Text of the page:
British citizens who own French homes must still abide by the Europen Union’s (EU’s) 90-day visa rules.
France’s Constitutional Council rejected on 25 January 2024 a proposal to ease post-Breit 90-day visa requirements for British second-home owners.
The Conseil Constitutionnel is the highest authority on constitutional matters in France. It ensures that constitutional principles and rules are upheld in the country.
The amendment is part of the controversial immigration bill that both houses of the French parliament passed in December 2023.
It would have allowed British nationals who own property in France long-stay visa rights without any formalities.
The bill would have circumvented the EU’s 90-day visa rule imposed on third-country nationals. Third-country nationals now include United Kingdom (UK) citizens after Brexit.
The French Constitutional Council rejected almost a third of the proposed immigration bill.
The Council also junked stricter access to social benefits and family reunification rules and the introduction of immigration quotas, among others.
Why the automatic long-stay visa right was scrapped
The French Constitutional Council rejected automatic long-stay visa rights for British second-home owners on procedural grounds.
The Council ruled that the proposal did not bear enough resemblance to the bill’s original wording. It also argued that it was unrelated, even indirectly.
Also called lesa sages or “the wise ones,” the members used Article 45 of the French Constitution to justify their ruling.
It stated that the conditions of stay in France for certain British nationals “would have no place in the law on the grounds that it would have been introduced at first reading.”
The government’s original text a year ago did not include the automatic long-stay visa rights provision for British homeowners.
Senator Martine Berthet added it as an amendment, which the senators then adopted as a new bill article.
The Local, citing French Constitution expert Thibaud Mulier, reported that Article 45’s rationale focuses on “legislative riders” or articles unrelated to the law’s intended purpose.
The proposal would also have to align with the original reasons for the bill. The immigration bill was proposed for “controlling immigration and improving integration.”
The Council said the provisions related to the British second-home owners “do not present a link, even indirect, with any other of the provisions.”
“Consequently, without the Constitutional Council prejudging the compliance of the content of these provisions with other constitutional requirements, it must be held that, having been adopted in accordance with a procedure that is contrary to the Constitution, they are therefore contrary to the Constitution,” ruled the French High Council.
France’s Constitutional Council, however, did not express an opinion on whether the automatic visa proposal violates the French Constitution.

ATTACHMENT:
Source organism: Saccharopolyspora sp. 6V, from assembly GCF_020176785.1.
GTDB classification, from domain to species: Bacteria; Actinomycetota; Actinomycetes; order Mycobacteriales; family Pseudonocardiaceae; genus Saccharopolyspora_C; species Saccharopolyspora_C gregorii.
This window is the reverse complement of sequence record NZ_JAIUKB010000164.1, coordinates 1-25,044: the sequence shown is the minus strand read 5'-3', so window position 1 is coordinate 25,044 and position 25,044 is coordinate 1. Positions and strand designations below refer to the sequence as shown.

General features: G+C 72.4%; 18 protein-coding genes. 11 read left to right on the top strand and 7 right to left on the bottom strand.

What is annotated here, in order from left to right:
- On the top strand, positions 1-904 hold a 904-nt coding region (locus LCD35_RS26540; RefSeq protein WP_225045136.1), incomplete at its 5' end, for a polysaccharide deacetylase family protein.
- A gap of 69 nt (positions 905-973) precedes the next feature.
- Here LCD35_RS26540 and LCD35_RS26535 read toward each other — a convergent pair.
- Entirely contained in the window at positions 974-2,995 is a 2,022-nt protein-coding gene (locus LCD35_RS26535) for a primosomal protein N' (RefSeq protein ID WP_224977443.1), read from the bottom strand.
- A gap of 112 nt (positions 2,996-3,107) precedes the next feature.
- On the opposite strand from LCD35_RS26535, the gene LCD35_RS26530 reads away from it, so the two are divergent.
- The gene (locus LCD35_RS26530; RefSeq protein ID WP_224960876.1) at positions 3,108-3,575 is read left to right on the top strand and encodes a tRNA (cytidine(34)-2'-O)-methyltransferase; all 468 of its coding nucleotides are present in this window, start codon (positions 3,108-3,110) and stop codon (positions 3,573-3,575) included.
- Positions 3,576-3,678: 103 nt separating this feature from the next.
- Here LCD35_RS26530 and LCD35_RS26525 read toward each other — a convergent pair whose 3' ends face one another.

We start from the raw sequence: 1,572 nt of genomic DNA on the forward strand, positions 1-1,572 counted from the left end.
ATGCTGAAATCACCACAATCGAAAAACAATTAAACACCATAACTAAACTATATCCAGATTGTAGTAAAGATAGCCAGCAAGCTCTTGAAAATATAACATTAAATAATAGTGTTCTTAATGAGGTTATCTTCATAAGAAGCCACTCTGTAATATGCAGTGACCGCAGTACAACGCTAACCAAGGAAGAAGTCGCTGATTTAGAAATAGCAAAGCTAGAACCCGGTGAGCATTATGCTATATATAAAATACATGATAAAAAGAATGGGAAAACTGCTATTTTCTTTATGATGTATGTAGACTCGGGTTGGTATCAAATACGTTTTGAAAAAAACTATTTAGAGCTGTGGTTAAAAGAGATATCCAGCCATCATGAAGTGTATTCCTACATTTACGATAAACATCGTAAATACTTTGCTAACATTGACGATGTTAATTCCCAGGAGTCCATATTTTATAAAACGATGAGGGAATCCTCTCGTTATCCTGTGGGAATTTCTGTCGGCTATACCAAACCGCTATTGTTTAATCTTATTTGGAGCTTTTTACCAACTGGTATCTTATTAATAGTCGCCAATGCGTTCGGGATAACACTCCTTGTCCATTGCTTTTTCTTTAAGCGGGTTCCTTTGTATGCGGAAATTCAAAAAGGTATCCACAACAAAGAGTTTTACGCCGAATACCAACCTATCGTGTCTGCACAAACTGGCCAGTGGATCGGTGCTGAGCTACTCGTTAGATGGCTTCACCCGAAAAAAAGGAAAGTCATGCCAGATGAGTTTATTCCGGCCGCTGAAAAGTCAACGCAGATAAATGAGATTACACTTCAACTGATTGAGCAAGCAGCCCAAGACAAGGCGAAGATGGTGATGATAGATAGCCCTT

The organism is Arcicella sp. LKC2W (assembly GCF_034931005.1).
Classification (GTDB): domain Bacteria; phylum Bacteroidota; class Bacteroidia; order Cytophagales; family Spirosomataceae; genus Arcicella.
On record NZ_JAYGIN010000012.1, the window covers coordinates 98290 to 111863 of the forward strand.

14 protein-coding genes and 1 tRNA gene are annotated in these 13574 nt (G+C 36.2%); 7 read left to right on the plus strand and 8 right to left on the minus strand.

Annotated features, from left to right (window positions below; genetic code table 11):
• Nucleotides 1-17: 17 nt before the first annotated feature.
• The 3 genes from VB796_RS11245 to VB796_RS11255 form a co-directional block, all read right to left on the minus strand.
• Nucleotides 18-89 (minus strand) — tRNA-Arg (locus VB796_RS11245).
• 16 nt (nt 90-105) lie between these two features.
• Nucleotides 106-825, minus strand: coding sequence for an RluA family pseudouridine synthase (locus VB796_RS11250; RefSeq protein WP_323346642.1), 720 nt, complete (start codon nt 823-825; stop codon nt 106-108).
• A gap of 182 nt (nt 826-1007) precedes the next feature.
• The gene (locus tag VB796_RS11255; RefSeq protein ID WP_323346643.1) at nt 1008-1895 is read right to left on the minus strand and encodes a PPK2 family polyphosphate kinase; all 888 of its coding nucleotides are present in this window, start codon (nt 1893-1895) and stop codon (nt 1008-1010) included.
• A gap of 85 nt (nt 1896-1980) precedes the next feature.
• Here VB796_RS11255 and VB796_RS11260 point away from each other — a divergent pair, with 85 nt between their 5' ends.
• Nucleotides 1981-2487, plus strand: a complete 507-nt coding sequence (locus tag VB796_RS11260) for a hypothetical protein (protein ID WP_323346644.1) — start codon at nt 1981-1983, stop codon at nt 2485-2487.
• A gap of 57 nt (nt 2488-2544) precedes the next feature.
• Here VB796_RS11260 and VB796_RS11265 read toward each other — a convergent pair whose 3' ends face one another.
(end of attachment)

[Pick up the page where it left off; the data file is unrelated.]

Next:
However, there is no right to appeal against decisions of the Constitutional Council.
Easing the EU’s visa rules for British homeowners in France
After lawmakers added the provision for UK homeowners in France, those who opposed it had it swiftly struck out. This happened even before it reached the National Constituent Assembly for the first time.
French MPs argued that owning property in France is insufficient grounds to justify the exemption from visa requirements. It could also be seen as favoring a group of people due to their financial situation.
Still, lawmakers reintegrated the vaguely worded provision into the immigration before passing it.
“The long-stay visa is issued automatically to British citizens owning a second home in France. They are, therefore, exempt from having to make an application for a long-stay visa,” the amendment reads.
It would essentially return British homeowners in France to pre-Brexit rules. The bill would allow them to stay in their French homes for over 90 days.
British homeowners can only stay up to 90 days in France
France’s amendment to the immigration bill was potentially great news for UK nationals who own properties in France before Brexit.
Reports also showed a surge in searches for French properties by UK citizens. The number of British searching for French homes to buy was six times higher than usual.
Under post-Brexit visa regulations, the EU considers British nationals third-country nationals.
UK citizens can only stay in France or any other Schengen Area state without a visa for a maximum of 90 days in any 180-day period.
Those who own property in France also cannot visit other EU countries if they have already spent 90 days in their French homes.
They must apply for a visa or residence permit to extend their stay or visit other countries in the Schengen Area.